Holidays on Black Ice

Well, Holidays On Ice by David Sedaris, was NOT what I was looking for. If you’ll remember, my assignment was to read some really good memoir as guidance for myself to figure out the best way to improve my own work. Holidays On Ice was listed under Good Reads as memoir, but when reading it, it definitely didn’t seem like memoir. It was a collection of short stories, only one or two of which could have remotely happened to David Sedaris. I do like David’s storytelling. He has a solid cadence and very strong vocabulary. But this little collection was particularly dark. I chose it because of its reference to the holidays. I thought it would usher in the mood of the season, but instead, it was a little off putting to me in parts.  I don’t want to give it all away, but one of the short stories that I liked the most was about his experience working as a Christmas elf at a large New York department store. I liked his over the top approach to describing the dysfunction of “capturing the moment” obsessed parents who are so busy trying to get the perfect snap shot of their child with Santa that they don’t even let the kid enjoy meeting the fake St. Nick. He also did a great job describing his interaction with co-workers, and the inner workings of a commercial Santafest. But other stories in this little book were downright disturbing. I think Sedaris was trying to juxtapose the dark underbelly of our culture with the syrupy feeling many of us wish the holidays could be. I made the mistake of hoping this book would juxtapose humor and the holidays, but Sedaris took the humor into darkness, and that was crossing the line for me. Maybe if I didn’t have children, I would feel differently. My dear friend, Katie, from high school said that she was turned off by Sedaris’ whiney side. I didn’t understand what she meant until reading this little book. As I read, I felt Sedaris was trying to be sarcastic, ironic, and funny, but each time he took it well beyond what most people would expect. Maybe that’s his appeal. In some ways, his writing reminded me of the improv classes I’ve been taking over the last year. In improv, we’re asked to be sensational, to take every emotion and response to the extreme. If we’re going to pretend to be a fire fighter, we must pretend to be the firefighter that just saved 100 people single-handedly from a 20 story burning building. Sedaris employs this tactic in his writing. He’s not just a Christmas elf, he’s the darkest, strangest, most misunderstood elf the store has ever employed.  I would not recommend this book to any mother of young kids because of two specific plotlines in two separate stories that involved death of small children. NOT what I was expecting from a book with Holidays in the title. It will be very interesting to hear what the rest of my book club thinks next week, since they’re all mothers of children 6 and under. Annually in January our book club votes for the best and worst book we’ve read of the year. I’m guessing I will be getting a prize for the least liked book. Will keep you posted. What did I learn for my own writing? Don’t be afraid to really let it rip. People like to read about things that could, but will NEVER, happen to them. Don’t be afraid to point out the absurdity in every day life, and holding back will get me no where. I’m going to reread my work and focus on incorporating more of the real gusto, the true color, that hasn’t yet made it through my perfectionist filter.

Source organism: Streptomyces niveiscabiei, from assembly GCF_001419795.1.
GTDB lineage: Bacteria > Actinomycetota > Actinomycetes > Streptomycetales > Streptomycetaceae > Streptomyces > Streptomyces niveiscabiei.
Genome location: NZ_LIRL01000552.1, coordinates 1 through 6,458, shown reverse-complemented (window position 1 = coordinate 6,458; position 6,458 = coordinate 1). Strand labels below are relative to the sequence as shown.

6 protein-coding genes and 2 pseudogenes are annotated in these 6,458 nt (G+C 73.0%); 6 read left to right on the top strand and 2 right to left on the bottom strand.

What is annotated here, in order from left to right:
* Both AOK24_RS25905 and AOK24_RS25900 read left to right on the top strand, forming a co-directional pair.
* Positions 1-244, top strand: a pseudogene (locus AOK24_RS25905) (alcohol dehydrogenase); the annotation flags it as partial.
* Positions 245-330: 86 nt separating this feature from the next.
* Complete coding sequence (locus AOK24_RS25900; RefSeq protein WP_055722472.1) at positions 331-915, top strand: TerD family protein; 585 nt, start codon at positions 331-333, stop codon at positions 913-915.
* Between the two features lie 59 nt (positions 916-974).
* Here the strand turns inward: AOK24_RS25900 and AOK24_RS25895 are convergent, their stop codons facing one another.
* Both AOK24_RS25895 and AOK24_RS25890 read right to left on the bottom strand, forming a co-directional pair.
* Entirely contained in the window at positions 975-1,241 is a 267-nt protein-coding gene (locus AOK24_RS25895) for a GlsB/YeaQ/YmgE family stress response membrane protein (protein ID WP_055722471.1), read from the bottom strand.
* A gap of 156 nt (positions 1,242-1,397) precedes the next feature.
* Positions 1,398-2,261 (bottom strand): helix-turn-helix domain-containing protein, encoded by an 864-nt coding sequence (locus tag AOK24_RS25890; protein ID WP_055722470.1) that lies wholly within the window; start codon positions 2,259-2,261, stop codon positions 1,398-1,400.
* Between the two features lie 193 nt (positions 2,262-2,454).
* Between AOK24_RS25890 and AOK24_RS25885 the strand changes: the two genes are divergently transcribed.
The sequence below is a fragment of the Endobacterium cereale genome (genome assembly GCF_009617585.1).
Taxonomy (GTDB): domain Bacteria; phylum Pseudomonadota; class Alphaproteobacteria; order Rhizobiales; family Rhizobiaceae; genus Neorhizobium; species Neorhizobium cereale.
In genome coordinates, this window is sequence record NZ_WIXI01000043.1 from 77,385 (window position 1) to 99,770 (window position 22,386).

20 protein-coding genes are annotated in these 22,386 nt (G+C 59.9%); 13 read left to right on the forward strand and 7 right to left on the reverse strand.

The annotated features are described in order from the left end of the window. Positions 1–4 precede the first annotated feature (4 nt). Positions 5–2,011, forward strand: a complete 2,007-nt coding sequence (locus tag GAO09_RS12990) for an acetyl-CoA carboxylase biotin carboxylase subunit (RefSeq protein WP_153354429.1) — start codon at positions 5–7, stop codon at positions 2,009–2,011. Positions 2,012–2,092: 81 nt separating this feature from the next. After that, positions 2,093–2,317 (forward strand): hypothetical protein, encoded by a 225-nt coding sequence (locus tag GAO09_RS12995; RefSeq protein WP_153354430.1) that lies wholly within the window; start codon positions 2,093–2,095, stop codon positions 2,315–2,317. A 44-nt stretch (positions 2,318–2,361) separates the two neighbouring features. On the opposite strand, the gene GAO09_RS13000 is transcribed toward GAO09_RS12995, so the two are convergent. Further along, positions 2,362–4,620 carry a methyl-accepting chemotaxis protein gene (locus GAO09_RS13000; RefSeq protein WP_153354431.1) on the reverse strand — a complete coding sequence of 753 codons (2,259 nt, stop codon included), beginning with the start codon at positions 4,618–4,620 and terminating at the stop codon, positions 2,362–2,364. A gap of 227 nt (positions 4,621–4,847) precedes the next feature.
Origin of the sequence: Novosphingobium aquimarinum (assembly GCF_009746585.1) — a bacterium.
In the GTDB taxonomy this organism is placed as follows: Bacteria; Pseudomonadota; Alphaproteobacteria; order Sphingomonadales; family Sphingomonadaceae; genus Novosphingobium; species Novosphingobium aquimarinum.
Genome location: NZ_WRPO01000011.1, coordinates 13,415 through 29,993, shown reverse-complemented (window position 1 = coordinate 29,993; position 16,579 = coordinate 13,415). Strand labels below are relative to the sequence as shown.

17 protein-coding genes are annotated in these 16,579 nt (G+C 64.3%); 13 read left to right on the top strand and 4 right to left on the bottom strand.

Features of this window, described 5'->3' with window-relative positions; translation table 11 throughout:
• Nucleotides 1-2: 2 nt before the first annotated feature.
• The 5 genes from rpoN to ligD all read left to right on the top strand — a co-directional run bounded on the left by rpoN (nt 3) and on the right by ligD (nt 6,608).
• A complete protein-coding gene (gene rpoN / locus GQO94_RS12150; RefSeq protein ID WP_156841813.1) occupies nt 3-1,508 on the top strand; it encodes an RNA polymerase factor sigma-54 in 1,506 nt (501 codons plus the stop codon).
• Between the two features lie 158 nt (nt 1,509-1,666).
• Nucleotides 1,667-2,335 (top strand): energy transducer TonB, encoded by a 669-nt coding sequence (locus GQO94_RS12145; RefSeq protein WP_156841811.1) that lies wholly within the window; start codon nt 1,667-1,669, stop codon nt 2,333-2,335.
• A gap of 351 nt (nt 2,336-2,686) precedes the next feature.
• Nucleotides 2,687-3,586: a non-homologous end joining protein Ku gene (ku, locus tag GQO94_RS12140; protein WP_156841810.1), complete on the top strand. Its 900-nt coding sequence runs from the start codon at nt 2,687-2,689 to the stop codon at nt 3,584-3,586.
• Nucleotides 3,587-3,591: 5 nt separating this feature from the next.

I’ve just begun reading the next memoir on my list, An American Childhood by Annie Dillard.  This one centers on a young girl growing up in the fantasia that was the 50’s. I’ve heard great things about this author and am looking forward to it. So far the beginning reads more like fiction, with elaborate descriptive pros. I hope you had a wonderful Thanksgiving.  Lorraine Wilde


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